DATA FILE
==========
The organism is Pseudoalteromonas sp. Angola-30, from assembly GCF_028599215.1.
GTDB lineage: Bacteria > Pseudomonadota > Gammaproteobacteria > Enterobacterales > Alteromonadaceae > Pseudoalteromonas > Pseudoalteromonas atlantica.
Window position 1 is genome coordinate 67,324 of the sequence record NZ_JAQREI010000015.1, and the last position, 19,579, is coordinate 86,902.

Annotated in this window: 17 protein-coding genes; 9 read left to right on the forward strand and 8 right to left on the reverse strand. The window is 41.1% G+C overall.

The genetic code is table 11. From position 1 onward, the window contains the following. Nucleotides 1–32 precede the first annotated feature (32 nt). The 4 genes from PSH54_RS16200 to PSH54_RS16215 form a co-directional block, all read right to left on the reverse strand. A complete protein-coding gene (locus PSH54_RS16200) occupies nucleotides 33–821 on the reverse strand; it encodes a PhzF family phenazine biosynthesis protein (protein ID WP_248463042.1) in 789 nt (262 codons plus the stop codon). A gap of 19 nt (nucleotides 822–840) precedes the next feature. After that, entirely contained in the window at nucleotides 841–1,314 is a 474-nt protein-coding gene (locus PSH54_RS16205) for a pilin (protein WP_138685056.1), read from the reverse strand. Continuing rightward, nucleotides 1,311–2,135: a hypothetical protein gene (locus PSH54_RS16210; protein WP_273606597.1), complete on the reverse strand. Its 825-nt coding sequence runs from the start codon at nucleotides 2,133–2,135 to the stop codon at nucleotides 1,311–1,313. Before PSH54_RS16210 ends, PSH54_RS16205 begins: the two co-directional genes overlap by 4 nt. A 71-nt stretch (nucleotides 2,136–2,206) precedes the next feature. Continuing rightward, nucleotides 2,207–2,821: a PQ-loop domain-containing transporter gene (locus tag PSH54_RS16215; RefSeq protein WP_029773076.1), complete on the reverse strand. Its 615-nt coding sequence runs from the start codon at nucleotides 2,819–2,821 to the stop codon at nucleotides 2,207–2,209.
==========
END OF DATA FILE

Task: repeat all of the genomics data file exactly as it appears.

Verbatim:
The organism is Pseudoalteromonas sp. Angola-30, from assembly GCF_028599215.1.
GTDB lineage: Bacteria > Pseudomonadota > Gammaproteobacteria > Enterobacterales > Alteromonadaceae > Pseudoalteromonas > Pseudoalteromonas atlantica.
Window position 1 is genome coordinate 67,324 of the sequence record NZ_JAQREI010000015.1, and the last position, 19,579, is coordinate 86,902.

Annotated in this window: 17 protein-coding genes; 9 read left to right on the forward strand and 8 right to left on the reverse strand. The window is 41.1% G+C overall.

The genetic code is table 11. From position 1 onward, the window contains the following. Nucleotides 1–32 precede the first annotated feature (32 nt). The 4 genes from PSH54_RS16200 to PSH54_RS16215 form a co-directional block, all read right to left on the reverse strand. A complete protein-coding gene (locus PSH54_RS16200) occupies nucleotides 33–821 on the reverse strand; it encodes a PhzF family phenazine biosynthesis protein (protein ID WP_248463042.1) in 789 nt (262 codons plus the stop codon). A gap of 19 nt (nucleotides 822–840) precedes the next feature. After that, entirely contained in the window at nucleotides 841–1,314 is a 474-nt protein-coding gene (locus PSH54_RS16205) for a pilin (protein WP_138685056.1), read from the reverse strand. Continuing rightward, nucleotides 1,311–2,135: a hypothetical protein gene (locus PSH54_RS16210; protein WP_273606597.1), complete on the reverse strand. Its 825-nt coding sequence runs from the start codon at nucleotides 2,133–2,135 to the stop codon at nucleotides 1,311–1,313. Before PSH54_RS16210 ends, PSH54_RS16205 begins: the two co-directional genes overlap by 4 nt. A 71-nt stretch (nucleotides 2,136–2,206) precedes the next feature. Continuing rightward, nucleotides 2,207–2,821: a PQ-loop domain-containing transporter gene (locus tag PSH54_RS16215; RefSeq protein WP_029773076.1), complete on the reverse strand. Its 615-nt coding sequence runs from the start codon at nucleotides 2,819–2,821 to the stop codon at nucleotides 2,207–2,209.